District elim­i­nates school uni­form pol­icy

The Community Connection - - LOCAL NEWS - By Evan Brandt ebrandt@21st-cen­tu­ry­media. com @PottstownNews on Twit­ter

POTTSTOWN » In a sur­prise move that even sur­prised some board mem­bers, the Pottstown School Board unan­i­mously up­ended nearly 10 years of pol­icy May 17 and re­moved the school uni­form re­quire­ment from the lower grades when the stu­dents re­turn in the fall.

The ac­tion, which was not listed on the evening’s agenda, was the re­sult of two mo­tions by school board mem­ber Emanuel Wilk­er­son.

Wilk­er­son is a for­mer stu­dent mem­ber of the board and, as a high school stu­dent, suc­cess­fully ad­vo­cated for the sus­pen­sion of the uni­form re­quire­ment in the high school in fa­vor of a “tem­po­rary” dress code.

He was sub­se­quently elected to the board while still a se­nior in school.

Wilk­er­son’s first mo­tion was to make tem­po­rary dress code a per­ma­nent one.

The sec­ond mo­tion was to re­move the re­quire­ment that stu­dents in the mid­dle school and el­e­men­tary schools wear the trade­mark blue and white uni­forms.

In­stead, the board’s pol­icy com­mit­tee is now charged with com­ing up with a “com­pre­hen­sive” dress code to ap­ply to the lower grades be­fore school starts in the fall.

Board mem­bers Ray­mond Rose and Bonita Barn­hill were the only board mem­bers to ex­press a fond­ness for the uni­forms.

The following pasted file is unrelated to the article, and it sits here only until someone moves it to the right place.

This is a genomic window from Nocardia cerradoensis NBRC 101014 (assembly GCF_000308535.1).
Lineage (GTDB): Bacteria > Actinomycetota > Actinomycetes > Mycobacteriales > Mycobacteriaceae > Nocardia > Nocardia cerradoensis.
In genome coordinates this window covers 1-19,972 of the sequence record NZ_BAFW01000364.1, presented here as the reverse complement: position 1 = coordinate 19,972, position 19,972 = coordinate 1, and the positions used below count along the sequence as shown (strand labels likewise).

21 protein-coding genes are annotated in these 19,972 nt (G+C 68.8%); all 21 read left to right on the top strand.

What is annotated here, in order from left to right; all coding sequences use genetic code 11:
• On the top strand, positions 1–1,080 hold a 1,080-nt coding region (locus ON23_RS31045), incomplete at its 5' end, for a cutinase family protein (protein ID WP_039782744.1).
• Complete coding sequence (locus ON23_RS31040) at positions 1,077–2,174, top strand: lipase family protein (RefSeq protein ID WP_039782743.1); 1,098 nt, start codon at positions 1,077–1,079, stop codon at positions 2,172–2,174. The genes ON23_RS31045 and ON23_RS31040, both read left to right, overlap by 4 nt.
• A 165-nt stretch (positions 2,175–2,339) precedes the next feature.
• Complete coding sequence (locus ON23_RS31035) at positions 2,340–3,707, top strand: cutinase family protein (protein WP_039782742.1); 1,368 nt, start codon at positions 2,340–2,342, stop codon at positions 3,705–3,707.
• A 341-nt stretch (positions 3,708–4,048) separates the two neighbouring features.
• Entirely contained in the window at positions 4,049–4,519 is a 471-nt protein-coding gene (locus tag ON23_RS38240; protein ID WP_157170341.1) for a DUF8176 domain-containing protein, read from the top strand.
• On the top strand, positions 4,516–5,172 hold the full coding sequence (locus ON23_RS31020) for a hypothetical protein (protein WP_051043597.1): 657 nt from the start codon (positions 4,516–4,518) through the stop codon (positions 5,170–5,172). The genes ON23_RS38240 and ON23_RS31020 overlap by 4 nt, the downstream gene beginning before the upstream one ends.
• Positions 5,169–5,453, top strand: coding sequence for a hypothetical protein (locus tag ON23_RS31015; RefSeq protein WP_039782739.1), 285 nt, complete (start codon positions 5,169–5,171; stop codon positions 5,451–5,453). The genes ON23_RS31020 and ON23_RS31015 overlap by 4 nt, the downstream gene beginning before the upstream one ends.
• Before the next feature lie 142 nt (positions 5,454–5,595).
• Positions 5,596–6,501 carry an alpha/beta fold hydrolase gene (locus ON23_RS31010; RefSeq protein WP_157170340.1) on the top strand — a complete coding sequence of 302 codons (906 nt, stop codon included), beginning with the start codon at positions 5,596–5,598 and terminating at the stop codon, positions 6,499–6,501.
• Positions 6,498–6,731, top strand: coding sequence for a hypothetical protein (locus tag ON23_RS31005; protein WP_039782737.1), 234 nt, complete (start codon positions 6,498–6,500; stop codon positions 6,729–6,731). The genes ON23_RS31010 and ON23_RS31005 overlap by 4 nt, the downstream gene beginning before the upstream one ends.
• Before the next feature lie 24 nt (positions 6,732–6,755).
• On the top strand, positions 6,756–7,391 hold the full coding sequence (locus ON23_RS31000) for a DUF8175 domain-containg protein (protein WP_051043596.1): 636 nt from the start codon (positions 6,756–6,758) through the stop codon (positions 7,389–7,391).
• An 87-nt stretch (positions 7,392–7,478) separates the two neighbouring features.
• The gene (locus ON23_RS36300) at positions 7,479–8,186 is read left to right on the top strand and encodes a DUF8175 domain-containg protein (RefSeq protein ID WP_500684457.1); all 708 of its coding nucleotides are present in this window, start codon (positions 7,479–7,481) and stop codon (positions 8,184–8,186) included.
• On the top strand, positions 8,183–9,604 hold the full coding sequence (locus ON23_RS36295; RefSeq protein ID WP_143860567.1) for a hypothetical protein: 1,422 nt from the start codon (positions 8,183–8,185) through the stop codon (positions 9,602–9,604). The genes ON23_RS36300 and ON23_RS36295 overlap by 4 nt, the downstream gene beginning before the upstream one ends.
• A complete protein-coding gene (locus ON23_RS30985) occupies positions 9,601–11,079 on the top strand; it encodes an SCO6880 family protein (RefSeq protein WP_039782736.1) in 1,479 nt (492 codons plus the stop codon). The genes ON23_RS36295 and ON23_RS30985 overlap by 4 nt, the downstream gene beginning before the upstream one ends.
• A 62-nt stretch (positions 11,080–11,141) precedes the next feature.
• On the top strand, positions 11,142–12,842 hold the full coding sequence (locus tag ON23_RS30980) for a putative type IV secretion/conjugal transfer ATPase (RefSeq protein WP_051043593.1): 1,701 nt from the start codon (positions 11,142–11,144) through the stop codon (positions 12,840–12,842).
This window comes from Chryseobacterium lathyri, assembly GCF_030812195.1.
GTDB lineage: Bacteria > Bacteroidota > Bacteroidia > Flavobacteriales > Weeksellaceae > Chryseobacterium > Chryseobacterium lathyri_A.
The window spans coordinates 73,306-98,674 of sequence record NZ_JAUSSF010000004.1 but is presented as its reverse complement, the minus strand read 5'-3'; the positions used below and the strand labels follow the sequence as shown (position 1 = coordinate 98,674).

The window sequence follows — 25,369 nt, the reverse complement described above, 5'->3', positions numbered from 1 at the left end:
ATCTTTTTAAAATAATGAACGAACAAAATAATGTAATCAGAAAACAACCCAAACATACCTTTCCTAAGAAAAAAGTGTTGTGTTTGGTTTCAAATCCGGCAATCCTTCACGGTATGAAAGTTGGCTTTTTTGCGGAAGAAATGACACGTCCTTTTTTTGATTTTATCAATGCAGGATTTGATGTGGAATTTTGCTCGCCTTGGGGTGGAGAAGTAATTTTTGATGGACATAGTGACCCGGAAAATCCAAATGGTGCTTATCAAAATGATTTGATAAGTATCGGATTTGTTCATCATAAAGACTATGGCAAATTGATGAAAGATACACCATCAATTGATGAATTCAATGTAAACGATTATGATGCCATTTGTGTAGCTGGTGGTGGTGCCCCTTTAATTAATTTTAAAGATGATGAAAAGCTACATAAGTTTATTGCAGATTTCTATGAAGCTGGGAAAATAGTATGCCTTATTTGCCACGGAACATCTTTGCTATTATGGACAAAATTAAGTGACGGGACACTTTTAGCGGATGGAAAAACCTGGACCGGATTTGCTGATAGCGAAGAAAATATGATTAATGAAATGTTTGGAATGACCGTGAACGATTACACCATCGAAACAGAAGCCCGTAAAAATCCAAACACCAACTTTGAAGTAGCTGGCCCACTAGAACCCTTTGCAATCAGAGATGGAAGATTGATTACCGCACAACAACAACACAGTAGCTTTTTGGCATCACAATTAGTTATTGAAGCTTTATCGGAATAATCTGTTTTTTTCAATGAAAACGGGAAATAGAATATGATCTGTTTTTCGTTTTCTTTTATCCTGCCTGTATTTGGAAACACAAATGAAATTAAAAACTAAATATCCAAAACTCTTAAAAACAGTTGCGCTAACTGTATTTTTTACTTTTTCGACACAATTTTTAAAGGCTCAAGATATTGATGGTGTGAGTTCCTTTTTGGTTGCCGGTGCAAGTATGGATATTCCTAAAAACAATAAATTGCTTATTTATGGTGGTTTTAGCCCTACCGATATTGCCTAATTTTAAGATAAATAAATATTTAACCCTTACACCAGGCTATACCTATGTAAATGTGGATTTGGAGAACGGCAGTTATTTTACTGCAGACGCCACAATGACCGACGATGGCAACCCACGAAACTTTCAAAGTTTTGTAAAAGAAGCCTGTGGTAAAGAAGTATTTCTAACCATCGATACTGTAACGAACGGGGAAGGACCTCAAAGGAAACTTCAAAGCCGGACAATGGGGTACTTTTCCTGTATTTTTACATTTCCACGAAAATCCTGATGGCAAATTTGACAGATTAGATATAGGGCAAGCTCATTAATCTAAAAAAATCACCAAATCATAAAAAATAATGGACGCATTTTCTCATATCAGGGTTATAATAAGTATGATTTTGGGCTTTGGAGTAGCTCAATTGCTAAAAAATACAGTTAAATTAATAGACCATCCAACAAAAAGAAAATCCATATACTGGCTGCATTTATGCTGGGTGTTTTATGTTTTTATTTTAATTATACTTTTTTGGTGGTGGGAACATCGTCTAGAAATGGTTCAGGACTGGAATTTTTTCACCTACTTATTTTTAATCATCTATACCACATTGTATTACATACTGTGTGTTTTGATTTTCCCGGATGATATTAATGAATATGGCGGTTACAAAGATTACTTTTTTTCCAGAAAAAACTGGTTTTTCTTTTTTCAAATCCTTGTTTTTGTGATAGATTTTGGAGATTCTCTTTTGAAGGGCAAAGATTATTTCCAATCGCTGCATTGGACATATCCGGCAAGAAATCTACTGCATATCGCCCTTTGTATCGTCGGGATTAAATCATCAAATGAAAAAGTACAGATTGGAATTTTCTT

But Barn­hill said she rec­og­nized it could be a fi­nan­cial bur­den and given the board had passed a tax hike ear­lier in the evening, de­cided to try to lessen the fi­nan­cial bur­den on par­ents.

Both Wilk­er­son and Vice Pres­i­dent Katina Bear­den said the is­sue had been dis­cussed to death.

“It’s been on the agenda ad nau­seam,” said Bear­den, per­haps riff­ing on the irony that the mat­ter was in fact, not on that night’s board agenda.

In truth, the district has un­der­taken polls and held large pub­lic meet­ings on the sub­ject with the re­sult of­ten the same — half the peo­ple hate the uni­forms and the other half like them.

“Our con­cern should be that the stu­dents are prop­erly clothed, not what color shirts they wear. Our job is to give them the ed­u­ca­tion that they need,” Bear­den said.

Par­ent Clin­ton Brad­shaw told the board that the school uni­form “car­ries a stigma. It is not very em­pow­er­ing for stu­dents when

“Our con­cern should be that the stu­dents are prop­erly clothed, not what color shirts they wear.”

Katina Bear­den, Pottstown School Board Vice Pres­i­dent

the neigh­bor­ing school dis­tricts don’t have them.”

David Miller, who ran for the board and ap­plied for the board seat made open by the res­ig­na­tion of Ron Wil­liams, had the op­po­site view. He said the uni­forms kept bul­ly­ing down and in­stilled a sense of pride in the district.

Board Pres­i­dent Amy Fran­cis, who spear­headed the ef­fort to es­tab­lish the uni­form pol­icy in 2008, said she had done so with a de­sire to im­prove the district. At the time, she also touted the abil­ity of uni­forms to cut down on school vi­o­lence.

How­ever, she said, the is­sue had also dogged her through her many years on the board. “Dif­fer­ent times,” she said, adding “I’ll be happy to have this is­sue de­cided.”

DIG­I­TAL FIRST ME­DIA FILE PHOTO

Un­der the pol­icy just dropped by the school board this week, stu­dents in Pottstown Mid­dle School and el­e­men­tary schools were re­quired to wear a uni­form con­sist­ing of blue, white and khaki.

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